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How to Improve Your Executive Resume to Get Employers' Attention

By Laura Smith-Proulx,
Executive Director, National Columnist, Author, LinkedIn expert, and former recruiter
Arvada, Colorado, U.S.A.

http://www.anexpertresume.com

Advertisements:

Laura Smith-Proulx photoSending out an executive or professional resume that you've invested significant time (or money) into, but still failing to get employers' attention?

If your value proposition is buried under long, drawn-out sentences, your brand message may be lost—and your audience confused about why they should hire you for a leadership role.

Here are some tip-offs to a too-wordy resume that fails to distinguish your skills and kills your chances with recruiters:

- Your leadership resume easily exceeds the maximum 3 pages that recruiters will read

- The results of your work appear all the way at the end of each sentence—buried and hard to find among lengthy, drawn-out explanations

- You've started many phrases or sentences with the same word, which weakens your message

- Your bullet-point sentences are longer than 2 or 3 lines, which makes them nearly impossible to scan quickly

- You've added too many adjectives and adverbs, with every achievement noted as "outstanding," "exceptional," and worst of all, "successful." (if your efforts weren't successful, why would they appear on your resume?)

If any of these apply to your resume, it's easy to trim excess words and get hiring managers to act on your qualifications. Here are 3 ways to cut to the bottom line on your leadership resume, quickly and efficiently:

1 - Skip the verbs and excess explanation for increased impact.

As a branded marketing document, your leadership resume can make use of sentence fragments that are concise and to the point. However, using too many words in these sentences—instead of focusing on results—can obscure the message in your resume, as evidenced by this example:

Original: "Led large-scale operations restructuring and expansion of call centers and company facilities, resulting in a 63% profit increase in just three years and the region's lowest personnel costs."

New: "63% profit increase in 3 years plus lowest per-employee expenses with enterprise-level operations restructuring and expansion."

Here, the original sentence was condensed 37%--but it still conveys the same meaning. Now, imagine what cutting more than a third of the clutter could do for the clarity of YOUR executive resume!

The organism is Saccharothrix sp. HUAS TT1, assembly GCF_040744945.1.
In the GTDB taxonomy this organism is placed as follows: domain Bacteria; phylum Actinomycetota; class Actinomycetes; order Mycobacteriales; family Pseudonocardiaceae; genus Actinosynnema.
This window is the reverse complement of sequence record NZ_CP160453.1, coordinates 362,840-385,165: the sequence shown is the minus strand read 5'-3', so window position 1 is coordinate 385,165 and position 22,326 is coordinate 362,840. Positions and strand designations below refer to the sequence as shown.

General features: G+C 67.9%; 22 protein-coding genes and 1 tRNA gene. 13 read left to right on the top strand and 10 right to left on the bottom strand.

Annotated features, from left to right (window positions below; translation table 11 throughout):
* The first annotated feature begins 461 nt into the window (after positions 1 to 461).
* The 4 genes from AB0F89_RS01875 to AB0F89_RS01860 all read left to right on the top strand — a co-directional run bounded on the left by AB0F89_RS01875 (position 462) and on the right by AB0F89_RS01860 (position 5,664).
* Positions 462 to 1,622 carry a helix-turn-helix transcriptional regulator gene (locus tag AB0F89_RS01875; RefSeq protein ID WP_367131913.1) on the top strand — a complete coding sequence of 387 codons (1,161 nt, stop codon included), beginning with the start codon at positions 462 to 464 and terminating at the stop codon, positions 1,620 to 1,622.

To use this technique, make list of front-loaded results sentences like these, give this section a name (such as Selected Leadership Results), and then pop it on front page for maximum exposure.

2 - Take out your long and winding summary paragraph.

There's no need to bore your reader with a lookalike resume summary or profile that states the obvious, such as:

"Accomplished professional with proven operations leadership, technology utilization, and marketing experience in the manufacturing industry. Skilled in leading projects in fast-paced settings, with excellent team-building and cross-functional communications skills."

The problem with a paragraph like this isn't the writing itself; it's the fact that this description could apply to almost anyone!

What I recommend instead is a tight description that includes a description of your executive achievements—cutting down the volume of words while delivering a tightly branded message, as in these examples taken from leadership resumes:

"VP Technology attaining 99% over-goal performance by exceeding SLA requirements through strategic planning, cost containment, and contract negotiations."

"Asset management executive and former CFO skilled in negotiating transactions with Fortune 100-1000 companies and improving profit potential through targeted risk assessment."

3 - Learn to write a branding headline for yourself.

A trade secret among professional and executive resume writers, the headline is actually a tagline that allows you condense more data into a tight space. The best part? Your resume can use more than one headline to convey your strongest points.

Here are some examples of headlines that encapsulate value and position the applicant for a particular role:

"Senior pharmaceutical executive behind accelerated, multibillion-dollar product launches"

"Global growth for new-media marketing company achieving worldwide recognition"

"Investment expertise that promotes financial health through investment & capital planning"

A branding headline can quickly give employers the "big picture" of your achievements, without taking up precious space on your executive resume.

To create this statement, combine the position you seek with a major achievement from your career, showing the results of your work or the approach that you use. In fact, you can lift a success story directly from the body of your leadership resume and summarize it in this manner—allowing you to remove extraneous detail from elsewhere in your document.

As you continue to adjust your executive resume and tighten the language, be sure to show it to colleagues and others familiar with your work.

You might find that, even with excess words removed, that your resume still conveys your brand message—and faster to boot.


Executive resume writer Laura Smith-Proulx, CCMC, CPRW, CIC, TCCS is an award-winning Executive Resume Writer and former recruiter who has achieved a 98% success rate opening doors to prestigious jobs through personal branding techniques. The Executive Director of An Expert Resume, she partners exclusively with CIO, CTO, COO, CEO, CMO, CNO, SVP, VP, and Director-level candidates.

Source: http://www.submityourarticle.com

Permalink: http://www.submityourarticle.com/a.php?a=125648




Published - November 2010

 











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